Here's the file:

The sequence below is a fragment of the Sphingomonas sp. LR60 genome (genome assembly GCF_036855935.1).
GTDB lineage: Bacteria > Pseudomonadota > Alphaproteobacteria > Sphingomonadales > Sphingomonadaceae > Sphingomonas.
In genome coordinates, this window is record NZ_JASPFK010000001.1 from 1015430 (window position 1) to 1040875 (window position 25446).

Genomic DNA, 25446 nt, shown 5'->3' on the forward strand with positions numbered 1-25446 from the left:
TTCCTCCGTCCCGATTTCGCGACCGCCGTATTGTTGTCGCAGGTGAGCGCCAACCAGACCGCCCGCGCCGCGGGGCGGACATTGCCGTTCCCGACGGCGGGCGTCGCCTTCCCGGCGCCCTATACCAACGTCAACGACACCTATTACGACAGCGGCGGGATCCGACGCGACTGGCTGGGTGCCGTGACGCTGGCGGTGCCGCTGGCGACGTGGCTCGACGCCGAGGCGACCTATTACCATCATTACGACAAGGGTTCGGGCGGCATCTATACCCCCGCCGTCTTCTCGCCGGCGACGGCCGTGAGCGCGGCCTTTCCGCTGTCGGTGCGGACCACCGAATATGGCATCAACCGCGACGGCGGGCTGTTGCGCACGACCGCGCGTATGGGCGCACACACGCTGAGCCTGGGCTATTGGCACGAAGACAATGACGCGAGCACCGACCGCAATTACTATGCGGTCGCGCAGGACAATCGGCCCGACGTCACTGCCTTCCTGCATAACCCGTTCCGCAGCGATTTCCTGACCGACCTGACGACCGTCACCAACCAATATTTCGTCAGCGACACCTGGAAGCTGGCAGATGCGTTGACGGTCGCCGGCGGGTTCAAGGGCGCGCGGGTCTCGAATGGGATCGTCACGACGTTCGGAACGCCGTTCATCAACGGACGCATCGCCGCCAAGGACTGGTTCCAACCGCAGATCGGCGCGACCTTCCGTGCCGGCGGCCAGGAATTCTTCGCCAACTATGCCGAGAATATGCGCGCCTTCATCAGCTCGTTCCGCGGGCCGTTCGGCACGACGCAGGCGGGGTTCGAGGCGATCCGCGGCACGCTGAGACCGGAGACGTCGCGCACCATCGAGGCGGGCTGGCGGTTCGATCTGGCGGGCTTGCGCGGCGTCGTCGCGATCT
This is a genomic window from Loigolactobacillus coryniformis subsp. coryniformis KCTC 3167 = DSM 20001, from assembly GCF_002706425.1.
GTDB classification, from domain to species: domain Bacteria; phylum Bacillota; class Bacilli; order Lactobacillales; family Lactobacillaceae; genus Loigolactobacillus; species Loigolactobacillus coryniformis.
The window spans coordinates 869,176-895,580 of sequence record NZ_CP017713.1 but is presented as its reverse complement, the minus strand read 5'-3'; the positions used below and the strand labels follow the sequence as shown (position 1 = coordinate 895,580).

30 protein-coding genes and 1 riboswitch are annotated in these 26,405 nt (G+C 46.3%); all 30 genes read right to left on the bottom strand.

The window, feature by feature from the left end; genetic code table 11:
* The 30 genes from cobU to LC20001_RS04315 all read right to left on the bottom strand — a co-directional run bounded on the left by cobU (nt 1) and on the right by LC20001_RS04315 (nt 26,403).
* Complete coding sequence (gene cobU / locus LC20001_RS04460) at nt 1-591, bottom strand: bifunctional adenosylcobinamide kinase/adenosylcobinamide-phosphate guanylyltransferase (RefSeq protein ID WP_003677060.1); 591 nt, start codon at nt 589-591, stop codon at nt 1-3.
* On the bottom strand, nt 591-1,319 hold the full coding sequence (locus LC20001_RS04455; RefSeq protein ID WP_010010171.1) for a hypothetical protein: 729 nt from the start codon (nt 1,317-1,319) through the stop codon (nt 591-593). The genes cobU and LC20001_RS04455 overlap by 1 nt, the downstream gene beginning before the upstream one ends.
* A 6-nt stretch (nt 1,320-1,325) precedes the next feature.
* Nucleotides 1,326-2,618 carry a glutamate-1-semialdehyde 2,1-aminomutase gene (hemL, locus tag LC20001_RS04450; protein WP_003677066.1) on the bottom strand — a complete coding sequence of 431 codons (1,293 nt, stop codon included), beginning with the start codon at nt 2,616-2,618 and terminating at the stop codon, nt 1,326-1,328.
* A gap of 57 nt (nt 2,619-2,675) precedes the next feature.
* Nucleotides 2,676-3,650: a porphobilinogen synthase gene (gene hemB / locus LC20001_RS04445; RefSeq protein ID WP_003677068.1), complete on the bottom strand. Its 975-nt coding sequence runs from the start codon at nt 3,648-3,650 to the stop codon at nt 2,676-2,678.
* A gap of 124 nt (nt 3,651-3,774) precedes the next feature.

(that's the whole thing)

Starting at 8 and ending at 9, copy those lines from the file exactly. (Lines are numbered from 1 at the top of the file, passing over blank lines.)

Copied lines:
The window spans coordinates 869,176-895,580 of sequence record NZ_CP017713.1 but is presented as its reverse complement, the minus strand read 5'-3'; the positions used below and the strand labels follow the sequence as shown (position 1 = coordinate 895,580).

30 protein-coding genes and 1 riboswitch are annotated in these 26,405 nt (G+C 46.3%); all 30 genes read right to left on the bottom strand.